The EU’s plan to allow visa-free short-stay travel for Qatari and Kuwaiti nationals has been struck by a corruption scandal engulfing the European Parliament.
MEPs in Strasbourg were expected to vote this week to allow nationals of both countries to travel without a visa to the EU for 90 days, providing they have a biometric passport.
But that was put on hold after Belgian prosecutors charged Parliament Vice President Eva Kaili and three others with corruption as part of a major investigation into an alleged illicit influence campaign by Qatar.
The file will now go back to the lead justice and home affairs (LIBE) committee, European Parliament President Roberta Metsola confirmed in Monday’s plenary meeting.
MEPs in that committee had initially been supportive of the measure. The lead parliamentarian on the file, the Green group's Erik Marquardt, said in an October meeting he had felt comfortable proposing the waiver, in spite of reservations around human rights in both countries.
“We didn’t propose a visa waiver for these states because they’re the best countries in the world in terms of human rights and because they stick to all labor rights,” he told MEPs at the time.
“We did it because we believe that these visa waivers would provide advantages on both sides, and would also mean that perhaps together we could try and improve the situation,” he added.
The file was sent to the LIBE committee following the European Commission's announcement in April that it intended to add Qatar and Kuwait to its visa-free regime, saying the move would “contribute to strengthening relations with Gulf countries.”
Commission Vice President Margaritis Schinas said at the time the measure was down to “the success of the governments of Qatar and Kuwait in achieving far-reaching reforms,” and added that it reflected “the increasing intensity and depth of EU relations with both countries.”
The EU currently has a visa-free regime in place with 61 countries.
Despite concerns about human rights abuses in Qatar, MEPs in the LIBE Committee backed the plan this month in a meeting that saw Kaili turn up to vote in favor of the proposal — even though she’s not a member of that committee. Belgian MEP Marc Tarabella, whose home was raided in connection with the probe, also sat in the vote, according to Marquardt. Nor is he a member of the LIBE Committee. MEPs are allowed to attend committee meetings and even vote on behalf of absent committee members.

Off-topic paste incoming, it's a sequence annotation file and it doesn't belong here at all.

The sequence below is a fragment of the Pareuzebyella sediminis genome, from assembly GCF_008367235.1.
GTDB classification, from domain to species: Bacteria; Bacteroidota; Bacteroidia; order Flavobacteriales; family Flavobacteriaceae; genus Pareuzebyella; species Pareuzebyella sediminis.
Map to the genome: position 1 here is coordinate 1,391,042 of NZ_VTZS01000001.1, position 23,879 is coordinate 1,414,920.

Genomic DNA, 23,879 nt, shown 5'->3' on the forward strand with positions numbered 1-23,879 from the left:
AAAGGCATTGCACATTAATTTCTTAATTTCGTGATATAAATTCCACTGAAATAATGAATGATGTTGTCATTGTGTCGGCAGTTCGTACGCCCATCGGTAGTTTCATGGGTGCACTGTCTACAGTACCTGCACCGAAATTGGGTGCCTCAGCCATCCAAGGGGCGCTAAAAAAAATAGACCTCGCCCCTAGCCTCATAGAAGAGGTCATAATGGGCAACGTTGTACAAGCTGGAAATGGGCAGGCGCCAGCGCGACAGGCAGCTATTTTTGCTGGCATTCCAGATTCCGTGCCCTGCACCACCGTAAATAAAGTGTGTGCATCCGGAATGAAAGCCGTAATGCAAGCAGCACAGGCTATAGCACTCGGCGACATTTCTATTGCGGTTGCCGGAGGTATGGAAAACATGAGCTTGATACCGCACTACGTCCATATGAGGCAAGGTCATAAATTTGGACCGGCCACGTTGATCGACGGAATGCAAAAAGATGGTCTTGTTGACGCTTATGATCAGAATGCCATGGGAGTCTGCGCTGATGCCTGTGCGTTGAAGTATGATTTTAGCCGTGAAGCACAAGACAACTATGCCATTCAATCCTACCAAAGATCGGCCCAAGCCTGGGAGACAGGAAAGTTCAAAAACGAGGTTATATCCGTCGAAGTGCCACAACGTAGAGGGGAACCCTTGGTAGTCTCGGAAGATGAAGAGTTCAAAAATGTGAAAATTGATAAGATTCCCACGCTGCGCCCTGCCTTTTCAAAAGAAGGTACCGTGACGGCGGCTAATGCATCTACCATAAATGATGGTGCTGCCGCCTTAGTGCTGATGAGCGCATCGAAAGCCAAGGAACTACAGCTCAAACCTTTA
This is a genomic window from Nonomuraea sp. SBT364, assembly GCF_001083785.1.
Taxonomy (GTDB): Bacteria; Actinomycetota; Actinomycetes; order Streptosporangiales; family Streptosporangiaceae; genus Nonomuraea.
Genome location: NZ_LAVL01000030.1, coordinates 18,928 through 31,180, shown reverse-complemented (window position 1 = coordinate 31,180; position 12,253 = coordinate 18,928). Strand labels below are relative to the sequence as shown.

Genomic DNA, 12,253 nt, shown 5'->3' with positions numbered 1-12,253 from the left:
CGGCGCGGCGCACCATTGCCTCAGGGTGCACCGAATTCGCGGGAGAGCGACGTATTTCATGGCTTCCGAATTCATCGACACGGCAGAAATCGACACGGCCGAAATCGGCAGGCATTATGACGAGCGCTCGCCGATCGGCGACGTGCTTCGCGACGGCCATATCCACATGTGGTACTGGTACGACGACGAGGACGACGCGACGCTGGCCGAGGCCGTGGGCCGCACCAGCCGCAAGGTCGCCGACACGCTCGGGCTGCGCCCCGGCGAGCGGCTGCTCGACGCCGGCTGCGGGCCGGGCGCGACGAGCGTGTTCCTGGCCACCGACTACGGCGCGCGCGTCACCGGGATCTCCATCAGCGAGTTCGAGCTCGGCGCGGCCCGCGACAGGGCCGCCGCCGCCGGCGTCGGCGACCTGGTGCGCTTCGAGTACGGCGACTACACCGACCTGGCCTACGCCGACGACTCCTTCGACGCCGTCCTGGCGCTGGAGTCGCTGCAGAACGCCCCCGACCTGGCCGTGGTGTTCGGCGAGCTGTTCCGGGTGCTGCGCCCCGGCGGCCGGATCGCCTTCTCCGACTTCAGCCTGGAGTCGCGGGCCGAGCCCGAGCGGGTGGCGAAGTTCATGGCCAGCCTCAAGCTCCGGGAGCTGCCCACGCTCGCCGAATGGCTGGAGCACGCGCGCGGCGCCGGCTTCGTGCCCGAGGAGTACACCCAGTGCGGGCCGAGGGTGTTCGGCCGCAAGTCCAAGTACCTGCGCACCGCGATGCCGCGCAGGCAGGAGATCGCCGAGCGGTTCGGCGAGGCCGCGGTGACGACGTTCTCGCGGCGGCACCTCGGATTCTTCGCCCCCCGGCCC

Marquardt said he had been approached by Kaili on the issue of Qatar, adding that it was “very obvious” she was “much in favor of giving a visa waiver to Qatar,” but “was not so interested in the other countries.”
The visa proposal also applies to Kuwaiti nationals. But in an October meeting, some MEPs in the LIBE Committee questioned why citizens of other nations — specifically Oman and Ecuador — hadn’t initially been put forward by the Commission to receive the same benefits.
Marquardt told POLITICO that over the past few months he has been lobbied extensively by Qatari representatives, and was offered a trip to the World Cup — which he turned down. He called on Monday for the file to be frozen in response to the scandal, despite having drawn up the report that parliamentarians were going to vote on.
Another MEP, Abir Al-Sahlani, wrote on Twitter on Monday that she was “ambushed” by Kaili because of her role as the shadow rapporteur on the file for the centrist Renew group.
She said that Kaili booked a meeting with her to talk about the situation of children in Iran, but added: “For 25 minutes, Eva Kaili talked only about Qatar and why that country should have visa liberalization. I got really annoyed. The whole meeting was just an ambush, to try to help the Qatari regime, it was never about the situation of Iranian children during the protests.”
Kaili did not respond to a request for comment.
S&D's shadow rapporteur, Pietro Bartolo, said he met with Kaili in her role as vice president in charge of relations with the Gulf countries. "We simply had a general discussion on the overall situation in the region," he told POLITICO.
Two other shadow rapporteurs on the file — the Left Group’s Clare Daly, and ECR’s Jadwiga Wiśniewska — said Kaili had not been in touch with them.
This isn’t the first time the decision over visa-free travel has been paused. LIBE postponed a vote in November following a mass execution in Kuwait, after which MEPs moved to include a clause about the death penalty in the report.
Parliamentarians are split on what should happen to the measure now.
Renew's shadow rapporteur Al-Sahlani told POLITICO: “While the investigation is still ongoing, this file should remain frozen. The extent of this scandal will most likely take time to fully unfold, and as long as we cannot be sure that this legislation is handled with the integrity and care that we normally expect from the European Parliament, no vote on it should take place.”
She added that the Renew group voted against granting visa liberalization to Qatar, “and that certainly remains our position.”
Speaking anonymously, another MEP in the LIBE Committee is more open to movement on the issue. “If we can find a solution tailored to Qatar, I don’t see why the file wouldn’t be brought back to the plenary and could be finalized,” they said.
That parliamentarian said that while Kaili was definitely “interested in Qatar having a good outcome in the file,” there was “very little controversy” over the country because the committee was acting on the proposal of the Commission.